The Unbookables is a narrative documentary about stand-up comics who have spent their careers pushing limits--on stage and off. Relegated to small venues and touring in a crappy van through...
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The Unbookables is a narrative documentary about stand-up comics who have spent their careers pushing limits--on stage and off. Relegated to small venues and touring in a crappy van through the Midwest they careen between the desire to succeed and the reality that there may be nothing left to lose. Road life is far from glamorous: comics come and go and cruel pranks and hard drinking punctuate their obsidian dark comedy on stage. They succeed and fail-spectacularly. When they face being fired for going too far on stage, the conflict culminates in a showdown: compromise or double down? Written by
When you're next laughing about something, look to its core, and you'll find it's negative.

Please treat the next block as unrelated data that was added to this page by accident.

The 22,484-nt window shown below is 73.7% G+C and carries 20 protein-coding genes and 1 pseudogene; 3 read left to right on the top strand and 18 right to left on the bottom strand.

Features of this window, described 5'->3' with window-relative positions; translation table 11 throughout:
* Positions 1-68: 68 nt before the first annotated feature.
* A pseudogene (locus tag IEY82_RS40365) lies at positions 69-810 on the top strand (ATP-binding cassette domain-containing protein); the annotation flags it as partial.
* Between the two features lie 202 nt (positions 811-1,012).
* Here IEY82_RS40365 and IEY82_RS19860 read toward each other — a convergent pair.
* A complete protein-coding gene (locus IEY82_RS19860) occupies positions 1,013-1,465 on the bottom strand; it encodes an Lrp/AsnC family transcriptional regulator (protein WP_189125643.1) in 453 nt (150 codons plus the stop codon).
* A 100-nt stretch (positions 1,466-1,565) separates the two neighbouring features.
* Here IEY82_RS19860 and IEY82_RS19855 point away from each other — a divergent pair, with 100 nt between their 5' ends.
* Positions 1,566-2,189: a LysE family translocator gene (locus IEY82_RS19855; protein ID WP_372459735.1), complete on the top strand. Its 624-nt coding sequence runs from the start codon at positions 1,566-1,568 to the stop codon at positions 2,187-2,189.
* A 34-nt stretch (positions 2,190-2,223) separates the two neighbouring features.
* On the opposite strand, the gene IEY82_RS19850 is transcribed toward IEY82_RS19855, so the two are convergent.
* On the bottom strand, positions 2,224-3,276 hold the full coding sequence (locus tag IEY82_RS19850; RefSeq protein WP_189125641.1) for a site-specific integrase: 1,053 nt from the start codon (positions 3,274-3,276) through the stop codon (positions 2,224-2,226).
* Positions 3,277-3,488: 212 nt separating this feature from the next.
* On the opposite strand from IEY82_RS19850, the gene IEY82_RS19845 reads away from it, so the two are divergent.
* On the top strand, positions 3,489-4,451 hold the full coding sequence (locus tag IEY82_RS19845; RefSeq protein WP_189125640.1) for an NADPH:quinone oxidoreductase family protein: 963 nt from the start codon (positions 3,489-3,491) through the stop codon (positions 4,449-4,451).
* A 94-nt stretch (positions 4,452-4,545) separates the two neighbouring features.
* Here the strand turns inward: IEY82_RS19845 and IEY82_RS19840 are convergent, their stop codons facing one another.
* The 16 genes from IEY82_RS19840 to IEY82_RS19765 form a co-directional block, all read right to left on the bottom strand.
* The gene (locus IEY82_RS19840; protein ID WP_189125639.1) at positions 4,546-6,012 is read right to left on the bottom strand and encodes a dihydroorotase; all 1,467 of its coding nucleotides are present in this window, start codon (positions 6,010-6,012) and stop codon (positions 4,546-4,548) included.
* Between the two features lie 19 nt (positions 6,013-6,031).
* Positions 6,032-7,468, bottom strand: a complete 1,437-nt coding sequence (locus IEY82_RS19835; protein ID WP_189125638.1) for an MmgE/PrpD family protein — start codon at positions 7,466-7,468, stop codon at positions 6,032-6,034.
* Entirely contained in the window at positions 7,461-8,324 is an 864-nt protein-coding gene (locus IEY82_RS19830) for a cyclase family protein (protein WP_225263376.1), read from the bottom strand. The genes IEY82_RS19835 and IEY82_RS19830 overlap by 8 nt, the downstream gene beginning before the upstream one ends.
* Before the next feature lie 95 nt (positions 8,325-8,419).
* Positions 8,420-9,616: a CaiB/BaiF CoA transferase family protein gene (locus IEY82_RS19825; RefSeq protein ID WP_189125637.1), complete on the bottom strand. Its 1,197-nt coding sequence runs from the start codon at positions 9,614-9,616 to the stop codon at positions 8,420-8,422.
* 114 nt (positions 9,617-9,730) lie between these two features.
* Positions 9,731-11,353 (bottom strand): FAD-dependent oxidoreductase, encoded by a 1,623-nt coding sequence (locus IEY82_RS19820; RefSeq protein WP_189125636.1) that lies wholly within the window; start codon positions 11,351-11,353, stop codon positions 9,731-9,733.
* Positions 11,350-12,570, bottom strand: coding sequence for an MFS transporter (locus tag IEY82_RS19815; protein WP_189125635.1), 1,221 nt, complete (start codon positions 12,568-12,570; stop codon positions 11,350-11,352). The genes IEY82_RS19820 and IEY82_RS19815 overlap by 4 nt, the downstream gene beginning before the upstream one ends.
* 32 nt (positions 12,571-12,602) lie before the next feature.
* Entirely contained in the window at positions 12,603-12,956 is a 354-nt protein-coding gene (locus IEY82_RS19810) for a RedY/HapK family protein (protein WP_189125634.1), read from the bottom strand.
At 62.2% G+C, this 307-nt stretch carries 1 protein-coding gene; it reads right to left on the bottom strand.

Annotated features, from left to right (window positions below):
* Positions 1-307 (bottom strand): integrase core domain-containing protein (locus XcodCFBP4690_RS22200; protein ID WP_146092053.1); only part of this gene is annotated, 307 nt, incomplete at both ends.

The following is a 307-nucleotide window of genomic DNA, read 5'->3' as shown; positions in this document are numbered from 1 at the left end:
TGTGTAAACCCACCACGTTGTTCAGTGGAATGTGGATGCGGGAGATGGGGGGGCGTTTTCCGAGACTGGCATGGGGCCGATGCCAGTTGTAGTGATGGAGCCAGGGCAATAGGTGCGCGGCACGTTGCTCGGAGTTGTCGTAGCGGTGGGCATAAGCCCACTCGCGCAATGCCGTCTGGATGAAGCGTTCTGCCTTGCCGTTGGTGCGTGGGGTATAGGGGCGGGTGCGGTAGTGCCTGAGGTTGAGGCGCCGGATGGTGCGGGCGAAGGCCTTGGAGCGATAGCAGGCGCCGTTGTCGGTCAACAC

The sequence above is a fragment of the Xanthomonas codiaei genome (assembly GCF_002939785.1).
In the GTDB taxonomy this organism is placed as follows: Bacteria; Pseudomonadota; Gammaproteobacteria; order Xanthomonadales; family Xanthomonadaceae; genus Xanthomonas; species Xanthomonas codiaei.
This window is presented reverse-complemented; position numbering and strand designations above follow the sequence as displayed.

Few people realize that what makes us laugh typically has a negative base. From slapstick of 3 Stooges smacking and poking each other to any typical sitcom, where the laughs are based on misunderstanding, miscommunication and misconduct. The Unbookables are equally guilty, but their material is based on topics far more real. Monologues are based on everyday, true to life subjects that might shock, disturb, or at least cause you to keep your laughter hidden inside. War. Cancer. Incest. Beastiality. Child prostitution. Cock gagging & anal gaping. These are subjects that few would imagine as having a funny side, but they do, as evidenced by the audience laughter. It may be strained laughter accompanied by a shake of the head or hands covering the face, but it's laughter. This group of guerrilla comedians are talented, but they sacrifice big venues, big paychecks and big distribution by staying true to their material. In uncommon style, this documentary leaves the stage, and follows their life on tour as they test their patience and sanity while crammed in a retro tour van, constantly simmered in alcohol and stolen hydrocodone, quickly establishing a pecking order where the most senior of the group is constantly harassed, not so much out of disrespect as out of the need to channel stress. A unique view of life on the road of darkest comedy that is definitely not for everyone. It forces the question: Do some find this comedy has gone too far simply because they learned that even the darkest subjects truly do contain humor?
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